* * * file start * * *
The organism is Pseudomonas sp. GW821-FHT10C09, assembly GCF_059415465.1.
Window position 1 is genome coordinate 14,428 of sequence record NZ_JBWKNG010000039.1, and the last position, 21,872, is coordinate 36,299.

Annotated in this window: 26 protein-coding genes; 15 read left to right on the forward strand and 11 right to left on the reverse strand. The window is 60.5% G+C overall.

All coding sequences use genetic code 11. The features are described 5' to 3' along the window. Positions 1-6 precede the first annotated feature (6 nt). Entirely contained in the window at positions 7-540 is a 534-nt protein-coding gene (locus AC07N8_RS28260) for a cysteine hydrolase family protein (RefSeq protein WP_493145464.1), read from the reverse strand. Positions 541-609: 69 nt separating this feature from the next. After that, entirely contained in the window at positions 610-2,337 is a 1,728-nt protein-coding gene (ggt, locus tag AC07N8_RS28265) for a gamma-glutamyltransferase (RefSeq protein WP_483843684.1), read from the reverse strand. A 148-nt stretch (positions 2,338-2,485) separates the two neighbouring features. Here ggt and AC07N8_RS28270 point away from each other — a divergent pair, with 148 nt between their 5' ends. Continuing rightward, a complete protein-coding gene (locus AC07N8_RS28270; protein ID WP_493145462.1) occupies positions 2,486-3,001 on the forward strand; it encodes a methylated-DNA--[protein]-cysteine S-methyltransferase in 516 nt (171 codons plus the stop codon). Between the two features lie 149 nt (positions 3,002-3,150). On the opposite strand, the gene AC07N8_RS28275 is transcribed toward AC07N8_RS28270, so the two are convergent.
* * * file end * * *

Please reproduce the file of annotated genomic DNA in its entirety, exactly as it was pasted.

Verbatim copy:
The organism is Pseudomonas sp. GW821-FHT10C09, assembly GCF_059415465.1.
Window position 1 is genome coordinate 14,428 of sequence record NZ_JBWKNG010000039.1, and the last position, 21,872, is coordinate 36,299.

Annotated in this window: 26 protein-coding genes; 15 read left to right on the forward strand and 11 right to left on the reverse strand. The window is 60.5% G+C overall.

All coding sequences use genetic code 11. The features are described 5' to 3' along the window. Positions 1-6 precede the first annotated feature (6 nt). Entirely contained in the window at positions 7-540 is a 534-nt protein-coding gene (locus AC07N8_RS28260) for a cysteine hydrolase family protein (RefSeq protein WP_493145464.1), read from the reverse strand. Positions 541-609: 69 nt separating this feature from the next. After that, entirely contained in the window at positions 610-2,337 is a 1,728-nt protein-coding gene (ggt, locus tag AC07N8_RS28265) for a gamma-glutamyltransferase (RefSeq protein WP_483843684.1), read from the reverse strand. A 148-nt stretch (positions 2,338-2,485) separates the two neighbouring features. Here ggt and AC07N8_RS28270 point away from each other — a divergent pair, with 148 nt between their 5' ends. Continuing rightward, a complete protein-coding gene (locus AC07N8_RS28270; protein ID WP_493145462.1) occupies positions 2,486-3,001 on the forward strand; it encodes a methylated-DNA--[protein]-cysteine S-methyltransferase in 516 nt (171 codons plus the stop codon). Between the two features lie 149 nt (positions 3,002-3,150). On the opposite strand, the gene AC07N8_RS28275 is transcribed toward AC07N8_RS28270, so the two are convergent.